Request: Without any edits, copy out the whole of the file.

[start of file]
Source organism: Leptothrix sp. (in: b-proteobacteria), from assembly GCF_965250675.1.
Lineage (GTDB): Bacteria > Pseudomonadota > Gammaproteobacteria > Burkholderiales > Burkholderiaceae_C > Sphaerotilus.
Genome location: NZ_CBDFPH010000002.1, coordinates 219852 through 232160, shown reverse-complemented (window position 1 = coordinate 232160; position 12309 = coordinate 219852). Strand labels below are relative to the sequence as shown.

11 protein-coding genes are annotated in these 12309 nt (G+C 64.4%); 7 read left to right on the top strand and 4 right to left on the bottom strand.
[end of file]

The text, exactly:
Source organism: Leptothrix sp. (in: b-proteobacteria), from assembly GCF_965250675.1.
Lineage (GTDB): Bacteria > Pseudomonadota > Gammaproteobacteria > Burkholderiales > Burkholderiaceae_C > Sphaerotilus.
Genome location: NZ_CBDFPH010000002.1, coordinates 219852 through 232160, shown reverse-complemented (window position 1 = coordinate 232160; position 12309 = coordinate 219852). Strand labels below are relative to the sequence as shown.

11 protein-coding genes are annotated in these 12309 nt (G+C 64.4%); 7 read left to right on the top strand and 4 right to left on the bottom strand.